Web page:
THE HAIRY tongue is a benign disease entity of somewhat bizarre nature. Characterized by an overgrowth of the epidermis of the filiform papillae, particularly in the triangular area anterior to the circumvallate papillae, the filamentous proliferation produces an appearance which has been likened to "the hair of a dog dampened by water." The color is frequently black, but shades of brown, yellow, blue, and green have been described.
In most instances the condition is asymptomatic, the patient complaining only of the appearance of the tongue. In some cases, however, a sickening taste and pain have been described as occurring in the introspective person. Certain patients have been annoyed by tickling sensations or gagging produced by the elongated papillae.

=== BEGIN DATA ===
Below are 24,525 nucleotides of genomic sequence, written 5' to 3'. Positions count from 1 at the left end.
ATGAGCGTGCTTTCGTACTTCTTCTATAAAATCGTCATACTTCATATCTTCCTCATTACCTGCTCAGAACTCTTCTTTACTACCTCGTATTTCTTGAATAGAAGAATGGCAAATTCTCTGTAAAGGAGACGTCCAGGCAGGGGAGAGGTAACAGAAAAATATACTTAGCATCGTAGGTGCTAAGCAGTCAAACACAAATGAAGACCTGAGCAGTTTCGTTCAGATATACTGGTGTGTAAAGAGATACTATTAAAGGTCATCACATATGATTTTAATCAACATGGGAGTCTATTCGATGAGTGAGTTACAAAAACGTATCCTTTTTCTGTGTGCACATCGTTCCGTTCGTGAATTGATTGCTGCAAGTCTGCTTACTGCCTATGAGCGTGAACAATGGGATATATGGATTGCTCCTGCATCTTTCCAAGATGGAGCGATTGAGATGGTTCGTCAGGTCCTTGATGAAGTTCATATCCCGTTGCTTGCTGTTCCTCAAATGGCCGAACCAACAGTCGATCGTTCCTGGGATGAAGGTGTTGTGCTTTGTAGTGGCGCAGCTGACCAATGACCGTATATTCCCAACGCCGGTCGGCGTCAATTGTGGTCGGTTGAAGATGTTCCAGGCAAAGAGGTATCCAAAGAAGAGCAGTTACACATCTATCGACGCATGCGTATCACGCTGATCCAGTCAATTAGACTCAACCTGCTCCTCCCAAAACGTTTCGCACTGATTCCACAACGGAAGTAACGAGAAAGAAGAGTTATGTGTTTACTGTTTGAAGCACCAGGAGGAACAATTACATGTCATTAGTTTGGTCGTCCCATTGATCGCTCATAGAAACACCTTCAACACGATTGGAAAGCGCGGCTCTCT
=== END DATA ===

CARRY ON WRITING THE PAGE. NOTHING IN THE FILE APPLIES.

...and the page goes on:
There has been considerable controversy over the etiology of hairy tongue. Heidingsfeld,1 in 1910, reviewed the various theories propounded since Raynaud, in 1869, observed hyphae and spores in the filamentous
RONCHESE F, KERN AB. HAIRY TONGUE: Report of a Case Following the Use of Aureomycin Ointment. AMA Arch Derm Syphilol. 1953;67(5):503–506. doi:10.1001/archderm.1953.01540050067013
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